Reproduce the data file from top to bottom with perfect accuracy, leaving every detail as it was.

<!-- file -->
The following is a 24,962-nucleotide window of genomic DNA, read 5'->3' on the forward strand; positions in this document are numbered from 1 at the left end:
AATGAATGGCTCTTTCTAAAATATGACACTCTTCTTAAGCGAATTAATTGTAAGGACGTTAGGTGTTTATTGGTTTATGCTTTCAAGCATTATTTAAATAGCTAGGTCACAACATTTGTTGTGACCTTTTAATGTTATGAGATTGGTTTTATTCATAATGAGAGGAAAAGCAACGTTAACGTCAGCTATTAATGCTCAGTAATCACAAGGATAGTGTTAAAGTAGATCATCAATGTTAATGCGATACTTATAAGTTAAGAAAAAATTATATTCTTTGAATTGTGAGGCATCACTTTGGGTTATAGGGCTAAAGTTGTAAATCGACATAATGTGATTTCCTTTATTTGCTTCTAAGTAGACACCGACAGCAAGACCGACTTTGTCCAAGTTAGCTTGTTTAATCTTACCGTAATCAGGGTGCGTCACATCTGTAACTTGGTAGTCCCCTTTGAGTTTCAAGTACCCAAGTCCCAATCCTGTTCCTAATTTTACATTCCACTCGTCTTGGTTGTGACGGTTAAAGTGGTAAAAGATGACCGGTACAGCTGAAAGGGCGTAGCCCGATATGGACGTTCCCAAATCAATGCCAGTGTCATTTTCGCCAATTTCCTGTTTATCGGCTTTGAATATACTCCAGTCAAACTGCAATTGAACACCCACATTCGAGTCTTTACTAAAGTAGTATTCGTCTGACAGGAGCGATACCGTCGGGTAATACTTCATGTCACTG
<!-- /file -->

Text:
The following is a 24,962-nucleotide window of genomic DNA, read 5'->3' on the forward strand; positions in this document are numbered from 1 at the left end:
AATGAATGGCTCTTTCTAAAATATGACACTCTTCTTAAGCGAATTAATTGTAAGGACGTTAGGTGTTTATTGGTTTATGCTTTCAAGCATTATTTAAATAGCTAGGTCACAACATTTGTTGTGACCTTTTAATGTTATGAGATTGGTTTTATTCATAATGAGAGGAAAAGCAACGTTAACGTCAGCTATTAATGCTCAGTAATCACAAGGATAGTGTTAAAGTAGATCATCAATGTTAATGCGATACTTATAAGTTAAGAAAAAATTATATTCTTTGAATTGTGAGGCATCACTTTGGGTTATAGGGCTAAAGTTGTAAATCGACATAATGTGATTTCCTTTATTTGCTTCTAAGTAGACACCGACAGCAAGACCGACTTTGTCCAAGTTAGCTTGTTTAATCTTACCGTAATCAGGGTGCGTCACATCTGTAACTTGGTAGTCCCCTTTGAGTTTCAAGTACCCAAGTCCCAATCCTGTTCCTAATTTTACATTCCACTCGTCTTGGTTGTGACGGTTAAAGTGGTAAAAGATGACCGGTACAGCTGAAAGGGCGTAGCCCGATATGGACGTTCCCAAATCAATGCCAGTGTCATTTTCGCCAATTTCCTGTTTATCGGCTTTGAATATACTCCAGTCAAACTGCAATTGAACACCCACATTCGAGTCTTTACTAAAGTAGTATTCGTCTGACAGGAGCGATACCGTCGGGTAATACTTCATGTCACTG